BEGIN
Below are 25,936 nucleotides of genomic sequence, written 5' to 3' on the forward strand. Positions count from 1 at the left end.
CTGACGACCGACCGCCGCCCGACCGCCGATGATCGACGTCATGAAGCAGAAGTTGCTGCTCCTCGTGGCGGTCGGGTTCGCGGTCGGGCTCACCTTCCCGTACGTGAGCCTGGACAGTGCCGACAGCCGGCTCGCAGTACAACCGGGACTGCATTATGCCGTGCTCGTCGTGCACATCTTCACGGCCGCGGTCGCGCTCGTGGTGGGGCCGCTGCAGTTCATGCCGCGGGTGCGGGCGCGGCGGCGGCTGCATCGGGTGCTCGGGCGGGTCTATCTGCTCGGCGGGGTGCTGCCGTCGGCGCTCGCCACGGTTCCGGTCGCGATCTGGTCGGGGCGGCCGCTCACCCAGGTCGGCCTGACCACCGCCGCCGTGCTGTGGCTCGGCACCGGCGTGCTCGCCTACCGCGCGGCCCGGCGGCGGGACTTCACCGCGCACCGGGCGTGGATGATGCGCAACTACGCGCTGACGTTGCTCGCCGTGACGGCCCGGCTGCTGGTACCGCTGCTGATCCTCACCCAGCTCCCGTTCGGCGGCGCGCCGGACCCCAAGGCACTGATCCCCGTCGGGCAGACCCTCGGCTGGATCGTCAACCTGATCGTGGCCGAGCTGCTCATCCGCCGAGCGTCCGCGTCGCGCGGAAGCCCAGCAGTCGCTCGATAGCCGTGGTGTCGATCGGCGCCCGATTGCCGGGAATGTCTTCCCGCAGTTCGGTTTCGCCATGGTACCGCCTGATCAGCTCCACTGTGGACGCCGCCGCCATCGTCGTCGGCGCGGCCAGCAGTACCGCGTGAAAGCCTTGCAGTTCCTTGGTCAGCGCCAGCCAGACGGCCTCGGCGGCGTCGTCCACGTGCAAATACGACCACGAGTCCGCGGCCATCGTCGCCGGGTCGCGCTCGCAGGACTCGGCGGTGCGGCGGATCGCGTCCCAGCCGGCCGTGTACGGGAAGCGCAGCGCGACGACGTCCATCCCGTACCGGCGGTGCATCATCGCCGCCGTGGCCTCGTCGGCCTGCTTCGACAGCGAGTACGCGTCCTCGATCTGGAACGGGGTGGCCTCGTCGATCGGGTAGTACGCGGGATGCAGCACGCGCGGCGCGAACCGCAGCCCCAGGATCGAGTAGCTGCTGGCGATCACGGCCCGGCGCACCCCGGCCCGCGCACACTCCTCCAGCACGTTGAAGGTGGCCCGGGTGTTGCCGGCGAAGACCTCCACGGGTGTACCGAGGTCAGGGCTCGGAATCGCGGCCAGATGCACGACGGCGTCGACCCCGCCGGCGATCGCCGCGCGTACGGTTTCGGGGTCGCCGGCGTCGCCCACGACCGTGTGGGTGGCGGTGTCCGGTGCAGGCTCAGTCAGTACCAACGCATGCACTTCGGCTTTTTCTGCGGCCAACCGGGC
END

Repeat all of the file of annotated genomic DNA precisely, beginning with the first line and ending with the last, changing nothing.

Below are 25,936 nucleotides of genomic sequence, written 5' to 3' on the forward strand. Positions count from 1 at the left end.
CTGACGACCGACCGCCGCCCGACCGCCGATGATCGACGTCATGAAGCAGAAGTTGCTGCTCCTCGTGGCGGTCGGGTTCGCGGTCGGGCTCACCTTCCCGTACGTGAGCCTGGACAGTGCCGACAGCCGGCTCGCAGTACAACCGGGACTGCATTATGCCGTGCTCGTCGTGCACATCTTCACGGCCGCGGTCGCGCTCGTGGTGGGGCCGCTGCAGTTCATGCCGCGGGTGCGGGCGCGGCGGCGGCTGCATCGGGTGCTCGGGCGGGTCTATCTGCTCGGCGGGGTGCTGCCGTCGGCGCTCGCCACGGTTCCGGTCGCGATCTGGTCGGGGCGGCCGCTCACCCAGGTCGGCCTGACCACCGCCGCCGTGCTGTGGCTCGGCACCGGCGTGCTCGCCTACCGCGCGGCCCGGCGGCGGGACTTCACCGCGCACCGGGCGTGGATGATGCGCAACTACGCGCTGACGTTGCTCGCCGTGACGGCCCGGCTGCTGGTACCGCTGCTGATCCTCACCCAGCTCCCGTTCGGCGGCGCGCCGGACCCCAAGGCACTGATCCCCGTCGGGCAGACCCTCGGCTGGATCGTCAACCTGATCGTGGCCGAGCTGCTCATCCGCCGAGCGTCCGCGTCGCGCGGAAGCCCAGCAGTCGCTCGATAGCCGTGGTGTCGATCGGCGCCCGATTGCCGGGAATGTCTTCCCGCAGTTCGGTTTCGCCATGGTACCGCCTGATCAGCTCCACTGTGGACGCCGCCGCCATCGTCGTCGGCGCGGCCAGCAGTACCGCGTGAAAGCCTTGCAGTTCCTTGGTCAGCGCCAGCCAGACGGCCTCGGCGGCGTCGTCCACGTGCAAATACGACCACGAGTCCGCGGCCATCGTCGCCGGGTCGCGCTCGCAGGACTCGGCGGTGCGGCGGATCGCGTCCCAGCCGGCCGTGTACGGGAAGCGCAGCGCGACGACGTCCATCCCGTACCGGCGGTGCATCATCGCCGCCGTGGCCTCGTCGGCCTGCTTCGACAGCGAGTACGCGTCCTCGATCTGGAACGGGGTGGCCTCGTCGATCGGGTAGTACGCGGGATGCAGCACGCGCGGCGCGAACCGCAGCCCCAGGATCGAGTAGCTGCTGGCGATCACGGCCCGGCGCACCCCGGCCCGCGCACACTCCTCCAGCACGTTGAAGGTGGCCCGGGTGTTGCCGGCGAAGACCTCCACGGGTGTACCGAGGTCAGGGCTCGGAATCGCGGCCAGATGCACGACGGCGTCGACCCCGCCGGCGATCGCCGCGCGTACGGTTTCGGGGTCGCCGGCGTCGCCCACGACCGTGTGGGTGGCGGTGTCCGGTGCAGGCTCAGTCAGTACCAACGCATGCACTTCGGCTTTTTCTGCGGCCAACCGGGC